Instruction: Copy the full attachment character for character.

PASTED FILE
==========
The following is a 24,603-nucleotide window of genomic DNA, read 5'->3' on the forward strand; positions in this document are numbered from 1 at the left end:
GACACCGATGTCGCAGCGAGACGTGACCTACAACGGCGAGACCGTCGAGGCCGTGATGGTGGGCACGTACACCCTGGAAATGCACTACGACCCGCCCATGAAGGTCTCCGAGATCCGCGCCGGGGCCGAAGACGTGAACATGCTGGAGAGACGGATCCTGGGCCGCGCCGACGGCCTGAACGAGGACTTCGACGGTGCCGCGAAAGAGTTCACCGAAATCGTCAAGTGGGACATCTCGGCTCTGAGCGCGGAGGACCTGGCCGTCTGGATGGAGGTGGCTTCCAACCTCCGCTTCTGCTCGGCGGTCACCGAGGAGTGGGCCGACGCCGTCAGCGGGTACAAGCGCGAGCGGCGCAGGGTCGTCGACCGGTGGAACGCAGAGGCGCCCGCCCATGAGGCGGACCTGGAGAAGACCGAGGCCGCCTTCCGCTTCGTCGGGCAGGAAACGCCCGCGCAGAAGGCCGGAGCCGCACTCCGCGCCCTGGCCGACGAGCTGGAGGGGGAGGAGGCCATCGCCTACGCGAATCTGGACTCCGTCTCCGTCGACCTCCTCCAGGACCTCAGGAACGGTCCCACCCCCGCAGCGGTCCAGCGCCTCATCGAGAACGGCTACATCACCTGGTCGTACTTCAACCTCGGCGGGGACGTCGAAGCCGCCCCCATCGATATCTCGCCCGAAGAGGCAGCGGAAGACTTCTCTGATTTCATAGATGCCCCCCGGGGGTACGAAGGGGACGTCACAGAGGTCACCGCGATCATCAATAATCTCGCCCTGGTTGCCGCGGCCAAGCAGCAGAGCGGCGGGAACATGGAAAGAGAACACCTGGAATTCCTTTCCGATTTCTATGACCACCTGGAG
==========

The following is a 24,603-nucleotide window of genomic DNA, read 5'->3' on the forward strand; positions in this document are numbered from 1 at the left end:
GACACCGATGTCGCAGCGAGACGTGACCTACAACGGCGAGACCGTCGAGGCCGTGATGGTGGGCACGTACACCCTGGAAATGCACTACGACCCGCCCATGAAGGTCTCCGAGATCCGCGCCGGGGCCGAAGACGTGAACATGCTGGAGAGACGGATCCTGGGCCGCGCCGACGGCCTGAACGAGGACTTCGACGGTGCCGCGAAAGAGTTCACCGAAATCGTCAAGTGGGACATCTCGGCTCTGAGCGCGGAGGACCTGGCCGTCTGGATGGAGGTGGCTTCCAACCTCCGCTTCTGCTCGGCGGTCACCGAGGAGTGGGCCGACGCCGTCAGCGGGTACAAGCGCGAGCGGCGCAGGGTCGTCGACCGGTGGAACGCAGAGGCGCCCGCCCATGAGGCGGACCTGGAGAAGACCGAGGCCGCCTTCCGCTTCGTCGGGCAGGAAACGCCCGCGCAGAAGGCCGGAGCCGCACTCCGCGCCCTGGCCGACGAGCTGGAGGGGGAGGAGGCCATCGCCTACGCGAATCTGGACTCCGTCTCCGTCGACCTCCTCCAGGACCTCAGGAACGGTCCCACCCCCGCAGCGGTCCAGCGCCTCATCGAGAACGGCTACATCACCTGGTCGTACTTCAACCTCGGCGGGGACGTCGAAGCCGCCCCCATCGATATCTCGCCCGAAGAGGCAGCGGAAGACTTCTCTGATTTCATAGATGCCCCCCGGGGGTACGAAGGGGACGTCACAGAGGTCACCGCGATCATCAATAATCTCGCCCTGGTTGCCGCGGCCAAGCAGCAGAGCGGCGGGAACATGGAAAGAGAACACCTGGAATTCCTTTCCGATTTCTATGACCACCTGGAG